If you doubt that switching to a vegetarian diet really will make a difference, consider this: The amount of all raw materials (base products of farming, forestry and mining – including fossil fuels) consumed by the U.S. that are devoted to the production of livestock is in excess of 33%. A vegetarian diet requires only 2% of those same raw materials.

Going vegetarian is deceptively easy. Start by simply not eating animals. There are countless websites and cookbooks that teach a healthy and VERY tasty way of eating. Enjoy it. Make it an adventure that your entire family can share.

Don’t look on vegetarianism as giving up something. You’re really not. If you choose a meat-based diet, you have only four things to build a meal around. Cow, chicken, pig and fish. If you go vegetarian, the options and varieties are literally endless.

My main source the facts in this essay is John Robbin’s Pulitzer nominated book, Diet For A New America. More can be found in Kathy Freston’s excellent writings on the Huffington Post … An Earth Day Reflection On The Breathtaking Effects Of Cutting Back On Meat and One Bite at a Time: A Beginner’s Guide to Conscious Eating



I don’t often put words to it – maybe none of us do – but living takes courage. Since writing about not always being able to face our problems with a ROAR below, I’ve been thinking about my friends and the Dragons all of us face each and every day of our lives. The more I think of the terribly painful details they’ve entrusted me with, the more I feel overwhelmed with the pride for their courage.

I have a dear friend whose husband may be showing the first symptoms of Alzheimer’s. Or perhaps its something else. The doctors can’t say for sure. If the worst happens, the economy, her age and her own precarious health would make it all but impossible for her to support them both. She seldom lets on just how much the future worries her but I know its there, in the back of her mind, like a spider building its web.

Another friend whose own health problems are piled high on top of the problems of her children. She recently told me, in such a heartbreakingly off-hand way, that she feared for her own future. She said what we all eventually say – that as she ages, she wants to be able to be as independent as she now and go on living in her own home. If she became unable to care for herself, they would care for her if they could but its unlikely they could.

I’ve actually heard people say they had children so there would be someone to take care of them in their so-called golden years but the temptation to make some bad joke about tarnished gold is almost more than I can resist. It doesn’t matter how you raise your children. I have no doubt that she would lay down her life for her kids but there comes comes a day when all of us, parents and kids alike, are on our own.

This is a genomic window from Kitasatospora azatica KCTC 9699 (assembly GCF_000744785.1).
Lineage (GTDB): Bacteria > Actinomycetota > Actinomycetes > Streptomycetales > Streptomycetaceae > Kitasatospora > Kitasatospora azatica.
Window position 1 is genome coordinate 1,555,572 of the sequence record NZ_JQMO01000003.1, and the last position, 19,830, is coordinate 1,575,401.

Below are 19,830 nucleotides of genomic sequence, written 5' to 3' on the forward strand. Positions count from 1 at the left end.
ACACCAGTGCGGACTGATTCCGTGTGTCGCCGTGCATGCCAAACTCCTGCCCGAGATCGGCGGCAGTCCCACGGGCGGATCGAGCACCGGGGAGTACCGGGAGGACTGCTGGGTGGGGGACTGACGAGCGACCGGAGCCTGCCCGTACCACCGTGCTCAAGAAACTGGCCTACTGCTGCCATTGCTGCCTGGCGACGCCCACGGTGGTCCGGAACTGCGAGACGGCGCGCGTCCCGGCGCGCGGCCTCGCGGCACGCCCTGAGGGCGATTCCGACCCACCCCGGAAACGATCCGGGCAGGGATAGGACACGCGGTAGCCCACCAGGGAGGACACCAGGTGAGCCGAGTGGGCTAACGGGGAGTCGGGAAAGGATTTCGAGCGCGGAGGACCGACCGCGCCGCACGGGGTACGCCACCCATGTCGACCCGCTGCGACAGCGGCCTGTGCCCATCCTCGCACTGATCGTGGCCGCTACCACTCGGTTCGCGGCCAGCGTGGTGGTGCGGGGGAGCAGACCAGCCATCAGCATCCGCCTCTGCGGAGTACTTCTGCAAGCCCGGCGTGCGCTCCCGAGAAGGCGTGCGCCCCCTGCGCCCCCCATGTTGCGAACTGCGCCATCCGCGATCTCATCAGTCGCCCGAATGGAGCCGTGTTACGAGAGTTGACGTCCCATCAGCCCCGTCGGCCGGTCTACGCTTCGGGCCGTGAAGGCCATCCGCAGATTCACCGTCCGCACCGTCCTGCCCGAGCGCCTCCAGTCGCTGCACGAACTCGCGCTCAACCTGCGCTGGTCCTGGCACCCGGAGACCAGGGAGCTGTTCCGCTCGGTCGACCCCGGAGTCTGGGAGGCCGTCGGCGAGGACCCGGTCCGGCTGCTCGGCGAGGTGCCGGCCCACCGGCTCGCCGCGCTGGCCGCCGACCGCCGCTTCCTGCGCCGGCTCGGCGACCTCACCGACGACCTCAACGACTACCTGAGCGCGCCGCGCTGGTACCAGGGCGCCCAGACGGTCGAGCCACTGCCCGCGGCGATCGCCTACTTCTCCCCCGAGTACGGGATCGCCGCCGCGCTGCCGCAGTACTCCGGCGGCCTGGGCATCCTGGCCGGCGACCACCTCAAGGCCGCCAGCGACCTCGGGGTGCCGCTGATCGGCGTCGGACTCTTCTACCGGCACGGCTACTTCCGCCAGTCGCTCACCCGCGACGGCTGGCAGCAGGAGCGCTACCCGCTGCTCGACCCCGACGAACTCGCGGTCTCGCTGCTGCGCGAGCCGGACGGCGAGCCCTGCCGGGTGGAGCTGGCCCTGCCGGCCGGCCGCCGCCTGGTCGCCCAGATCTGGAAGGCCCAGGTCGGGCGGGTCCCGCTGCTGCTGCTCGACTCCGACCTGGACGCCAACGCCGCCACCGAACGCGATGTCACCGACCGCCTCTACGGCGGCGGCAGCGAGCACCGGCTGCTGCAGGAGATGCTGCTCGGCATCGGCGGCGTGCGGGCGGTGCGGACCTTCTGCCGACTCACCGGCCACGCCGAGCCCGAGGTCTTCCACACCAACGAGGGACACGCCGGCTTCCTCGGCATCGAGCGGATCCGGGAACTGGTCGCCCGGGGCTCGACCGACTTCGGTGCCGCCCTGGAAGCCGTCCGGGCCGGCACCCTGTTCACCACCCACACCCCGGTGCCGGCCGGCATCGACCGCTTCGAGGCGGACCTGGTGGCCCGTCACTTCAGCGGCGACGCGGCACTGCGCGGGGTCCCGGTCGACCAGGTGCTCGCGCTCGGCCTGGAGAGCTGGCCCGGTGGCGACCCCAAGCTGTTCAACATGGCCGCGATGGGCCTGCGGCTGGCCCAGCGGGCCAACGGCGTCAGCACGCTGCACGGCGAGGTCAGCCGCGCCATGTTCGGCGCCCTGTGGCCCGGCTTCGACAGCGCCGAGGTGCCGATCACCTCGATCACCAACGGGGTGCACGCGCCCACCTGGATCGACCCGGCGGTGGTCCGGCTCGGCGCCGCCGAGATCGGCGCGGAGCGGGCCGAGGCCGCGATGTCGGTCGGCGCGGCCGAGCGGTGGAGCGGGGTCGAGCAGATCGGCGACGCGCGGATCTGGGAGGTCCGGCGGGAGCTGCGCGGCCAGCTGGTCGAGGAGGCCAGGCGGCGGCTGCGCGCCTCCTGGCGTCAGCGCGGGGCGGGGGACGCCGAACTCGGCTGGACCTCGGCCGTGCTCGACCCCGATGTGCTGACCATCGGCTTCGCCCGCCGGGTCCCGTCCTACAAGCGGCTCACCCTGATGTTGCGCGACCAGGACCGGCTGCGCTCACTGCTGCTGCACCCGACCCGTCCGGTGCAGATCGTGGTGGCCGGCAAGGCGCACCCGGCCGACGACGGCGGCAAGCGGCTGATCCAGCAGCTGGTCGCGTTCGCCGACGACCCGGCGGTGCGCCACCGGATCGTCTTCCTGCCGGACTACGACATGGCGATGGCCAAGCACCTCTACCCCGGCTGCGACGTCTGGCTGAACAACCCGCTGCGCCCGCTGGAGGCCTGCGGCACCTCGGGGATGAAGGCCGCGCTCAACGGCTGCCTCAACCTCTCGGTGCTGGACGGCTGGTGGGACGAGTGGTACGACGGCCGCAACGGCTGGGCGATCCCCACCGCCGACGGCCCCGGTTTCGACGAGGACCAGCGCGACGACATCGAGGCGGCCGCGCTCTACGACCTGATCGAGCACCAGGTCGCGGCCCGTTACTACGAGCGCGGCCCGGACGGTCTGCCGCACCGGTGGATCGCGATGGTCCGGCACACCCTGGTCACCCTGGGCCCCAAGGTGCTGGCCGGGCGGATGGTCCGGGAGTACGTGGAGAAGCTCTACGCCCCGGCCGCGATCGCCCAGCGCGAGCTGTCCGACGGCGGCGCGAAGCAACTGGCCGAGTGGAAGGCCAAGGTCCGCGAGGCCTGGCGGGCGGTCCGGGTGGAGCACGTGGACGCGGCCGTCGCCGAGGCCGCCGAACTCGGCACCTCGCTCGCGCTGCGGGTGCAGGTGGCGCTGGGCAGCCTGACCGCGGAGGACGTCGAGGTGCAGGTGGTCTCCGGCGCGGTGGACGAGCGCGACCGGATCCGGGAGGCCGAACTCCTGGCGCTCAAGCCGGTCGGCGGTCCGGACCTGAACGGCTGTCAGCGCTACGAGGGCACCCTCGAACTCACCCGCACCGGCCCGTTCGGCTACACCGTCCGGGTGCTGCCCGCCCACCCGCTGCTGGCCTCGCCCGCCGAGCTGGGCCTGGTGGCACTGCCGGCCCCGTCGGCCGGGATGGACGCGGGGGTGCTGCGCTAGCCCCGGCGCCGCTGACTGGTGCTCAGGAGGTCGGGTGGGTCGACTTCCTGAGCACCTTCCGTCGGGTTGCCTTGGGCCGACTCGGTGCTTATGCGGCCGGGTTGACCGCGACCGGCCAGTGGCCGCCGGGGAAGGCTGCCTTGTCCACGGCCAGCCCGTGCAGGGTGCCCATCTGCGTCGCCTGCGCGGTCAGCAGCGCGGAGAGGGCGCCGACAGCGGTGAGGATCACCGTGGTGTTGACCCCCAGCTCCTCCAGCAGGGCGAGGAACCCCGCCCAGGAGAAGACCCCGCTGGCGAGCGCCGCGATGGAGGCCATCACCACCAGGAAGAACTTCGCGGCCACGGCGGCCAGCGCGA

I’ve recently talked with my friend, a dear man whose beloved wife has grown cold over the years and who, finally, in utter and complete desperation, took a lover. Its his own wife he wants but she is indifferent to his needs. Too many years of sleeping alone next to her have finally driven him to the unthinkable and he is angry and bitter. I know a woman who, after fifteen years of forced celibacy, took a lover. She once told me she used to believe that one of the reasons for marriage was to marry one’s lover. She too had become angry and bitter at all the years of being pushed away.

And the woman I spoke of in an earlier post … raised by a very abusive mother and then inexplicably stayed married to an abusive man for 25 years. One day, she looked in the mirror and knew she had to get out. She saved her money and bided her time and then, one weekend when she overheard him tell a friend he would be away, she made a run for it. As I mentioned below, she has since married a man who loves her and keeps her safe, and yet she still has nightmares that her ex-husband will suddenly appear and beat her senseless.

The most courageous man I’ve ever known cared for his wife through nine years of a losing battle with cancer. He made sure that no one, not even his family or close friends ever knew just how exhausted he was or much he was hurting. When he reads this, he will surely scuff his toe in the dirt and say, “You do what you have to do”. I admire his strength and courage but his pain is palpable when he talks about the mental and emotional cost is of ‘doing what you have to’. And, of course, the financial result of a catastrophic illness is nothing short of devastating and it is very likely he will never recover.

A good friend whose job is wearing her down to a bruised shadow of the passionate and happy woman she is underneath. There’s nothing she can do. She dares not resign but going to her job every day is slowly killing her.

Another friend, bright and so much younger than her calendar says she is. She struggles every day to hold on to what she has and to make new opportunities for herself. Though she is far too proud and stubborn to admit it, she too worries about what her future holds for her .